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Mandela: A Lesson in Greatness and Grace By Okey Ndibe

December 9, 2013

Last Thursday, South Africa’s President Jacob Zuma stood behind a podium and addressed his country. “Our beloved Nelson Rolihlahla Mandela, the founding President of our democratic nation, has departed. He passed on peacefully in the company of his family around 20h50 on the 5th of December 2013. He is now resting. He is now at peace.

Last Thursday, South Africa’s President Jacob Zuma stood behind a podium and addressed his country. “Our beloved Nelson Rolihlahla Mandela, the founding President of our democratic nation, has departed. He passed on peacefully in the company of his family around 20h50 on the 5th of December 2013. He is now resting. He is now at peace.

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“Our nation has lost its greatest son. Our people have lost a father. Although we knew that this day would come, nothing can diminish our sense of a profound and enduring loss. His tireless struggle for freedom earned him the respect of the world.”

There was no tinge of hyperbole in Mr. Zuma’s announcement. It would be quite difficult to inflate who Mandela was, what he represented. If anything, President Zuma’s speech was a model of graceful, self-assured understatement, wholly befitting the character and nature of the man whose passage Mr. Zuma so movingly announced.

Instead of “Our nation has lost its greatest son,” Mr. Zuma might have said “Our continent,” and he would have been right. Indeed, he could have said, “Humanity has lost its greatest son” – and few would have argued with him. It’s hard to find any other political or social figures of the 20th century deserving of being bracketed with Mandela. The man South Africans endearingly called Madiba – a mark of eminence in the late leader’s ethnic group – towered above most of his fellow giants of our time.

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By all accounts, Madiba Nelson Mandela was a transcendent human, peerless in dignity and integrity. He was a beautiful soul, part of that rare species sent, once in every long while, to dwell among us. Part of his mandate, it seemed, was to offer the rest of us a glimpse of the magnificent heights that are possible for humanity.

In 1994, Mandela assumed office as South Africa’s first-ever elected president. That achievement was almost unprecedented in history, one of the few times a man would bridge the wide divide between Prisoner and President. Mandela’s investiture as president was the amazing culmination of years of struggle by blacks to achieve full citizenship in their nation. That struggle had been marked by much violence. Since the late 1940s when the doctrine of racial segregation known as apartheid began to formalize itself, the machineries of state power – the police, secret police, and the military – had targeted the forces opposed to that state-sanctioned, anti-human policy. Many anti-apartheid activists, blacks, whites and coloreds, were tortured, assassinated, detained, jailed or forced into exile. Most of the victims had little or no public visibility. No newspapers, magazines, radio or TV told their stories. It was as if they suffered anonymously, their agonies unremarked, their graves unmarked.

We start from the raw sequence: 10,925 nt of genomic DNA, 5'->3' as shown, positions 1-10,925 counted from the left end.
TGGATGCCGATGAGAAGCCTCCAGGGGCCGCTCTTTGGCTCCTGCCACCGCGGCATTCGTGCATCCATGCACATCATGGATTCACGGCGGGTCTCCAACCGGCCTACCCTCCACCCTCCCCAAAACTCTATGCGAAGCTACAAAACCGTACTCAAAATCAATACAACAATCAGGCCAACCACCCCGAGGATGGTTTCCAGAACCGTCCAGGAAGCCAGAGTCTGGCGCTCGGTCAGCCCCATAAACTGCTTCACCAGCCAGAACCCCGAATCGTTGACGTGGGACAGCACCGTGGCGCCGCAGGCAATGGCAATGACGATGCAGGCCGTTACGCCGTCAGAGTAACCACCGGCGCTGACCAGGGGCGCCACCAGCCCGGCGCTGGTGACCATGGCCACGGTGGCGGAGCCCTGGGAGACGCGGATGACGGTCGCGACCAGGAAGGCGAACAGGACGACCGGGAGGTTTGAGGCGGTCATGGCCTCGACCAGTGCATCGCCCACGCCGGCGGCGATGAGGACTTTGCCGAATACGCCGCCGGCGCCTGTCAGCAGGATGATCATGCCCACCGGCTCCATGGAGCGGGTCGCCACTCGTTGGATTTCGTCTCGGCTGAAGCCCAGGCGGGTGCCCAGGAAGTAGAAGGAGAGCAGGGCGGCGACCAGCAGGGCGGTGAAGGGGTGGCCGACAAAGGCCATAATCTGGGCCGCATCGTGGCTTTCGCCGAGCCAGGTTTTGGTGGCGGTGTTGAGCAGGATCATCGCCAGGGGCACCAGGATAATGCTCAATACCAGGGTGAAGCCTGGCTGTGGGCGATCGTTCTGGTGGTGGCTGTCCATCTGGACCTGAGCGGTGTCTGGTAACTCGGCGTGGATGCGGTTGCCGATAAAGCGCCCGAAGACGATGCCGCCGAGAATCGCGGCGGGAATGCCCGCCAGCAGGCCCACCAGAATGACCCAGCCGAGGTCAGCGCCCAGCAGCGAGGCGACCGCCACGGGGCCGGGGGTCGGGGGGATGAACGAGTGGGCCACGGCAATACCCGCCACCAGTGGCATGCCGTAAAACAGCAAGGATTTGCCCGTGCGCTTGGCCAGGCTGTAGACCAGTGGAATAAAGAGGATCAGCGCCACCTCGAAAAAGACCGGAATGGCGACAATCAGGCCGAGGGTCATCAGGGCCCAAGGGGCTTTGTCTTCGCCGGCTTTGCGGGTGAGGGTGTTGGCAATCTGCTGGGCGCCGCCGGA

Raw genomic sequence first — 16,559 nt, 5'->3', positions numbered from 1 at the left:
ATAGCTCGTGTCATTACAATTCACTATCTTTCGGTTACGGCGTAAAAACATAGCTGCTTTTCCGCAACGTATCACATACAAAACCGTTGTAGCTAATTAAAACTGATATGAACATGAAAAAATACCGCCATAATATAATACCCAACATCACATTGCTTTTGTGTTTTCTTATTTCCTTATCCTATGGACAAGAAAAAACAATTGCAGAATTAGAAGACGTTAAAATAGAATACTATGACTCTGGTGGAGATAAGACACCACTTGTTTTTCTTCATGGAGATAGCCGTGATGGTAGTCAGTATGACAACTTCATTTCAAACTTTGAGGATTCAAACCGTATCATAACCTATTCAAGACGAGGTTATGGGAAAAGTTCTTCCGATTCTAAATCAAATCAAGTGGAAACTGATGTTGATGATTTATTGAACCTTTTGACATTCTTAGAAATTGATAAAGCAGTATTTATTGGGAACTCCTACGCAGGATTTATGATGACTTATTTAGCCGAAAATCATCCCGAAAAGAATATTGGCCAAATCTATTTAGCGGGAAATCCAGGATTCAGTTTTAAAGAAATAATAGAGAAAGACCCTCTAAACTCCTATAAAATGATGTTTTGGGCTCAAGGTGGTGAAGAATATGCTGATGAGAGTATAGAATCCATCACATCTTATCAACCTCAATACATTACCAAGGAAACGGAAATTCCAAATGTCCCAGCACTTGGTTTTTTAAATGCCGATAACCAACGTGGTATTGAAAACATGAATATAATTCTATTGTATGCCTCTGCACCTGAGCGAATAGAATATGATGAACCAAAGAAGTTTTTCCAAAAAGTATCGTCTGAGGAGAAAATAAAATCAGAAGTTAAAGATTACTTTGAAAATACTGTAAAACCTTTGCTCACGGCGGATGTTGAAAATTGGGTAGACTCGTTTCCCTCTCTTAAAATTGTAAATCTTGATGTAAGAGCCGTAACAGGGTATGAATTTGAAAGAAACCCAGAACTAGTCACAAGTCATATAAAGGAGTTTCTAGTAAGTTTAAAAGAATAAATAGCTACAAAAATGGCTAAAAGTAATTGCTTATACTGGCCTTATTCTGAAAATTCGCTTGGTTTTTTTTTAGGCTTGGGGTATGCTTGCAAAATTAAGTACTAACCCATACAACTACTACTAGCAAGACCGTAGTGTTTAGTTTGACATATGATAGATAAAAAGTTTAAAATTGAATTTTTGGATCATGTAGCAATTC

Yet, many other crusaders against apartheid were recognizable, in South Africa and beyond. They included Mandela, Robert Sobukwe, Ruth First, Steve Biko, Walter Sisulu, Helen Guzman, and Chris Hani. Of these, Mandela’s narrative would ultimately achieve centrality, seizing the world’s imagination. That Mandela became representative in this way did not imply that he and he alone waged and won the war against apartheid. Instead, his story managed to contain themes or elements of the broader, collective struggle. These themes included intrepid defiance, a willingness to make the ultimate sacrifice, the ceaseless deployment of the intellect to expose and denounce the self-evident evils of racial injustice, and the projection of undying hope in the dawn of a new South Africa.

Not even the most inveterate of Mandela’s critics would question his extraordinary commitment to the cause of the anti-apartheid struggle. Fewer still would deny the severity of the personal price he paid. He spent twenty-seven of his 95 years in prison, many of those years in extremely harsh conditions. On several occasions, the apartheid regime had offered a condition or two to end his incarceration. If Mandela would pledge to end his advocacy for black equality in South Africa, he would be let go. Each time, Mandela rejected the bait.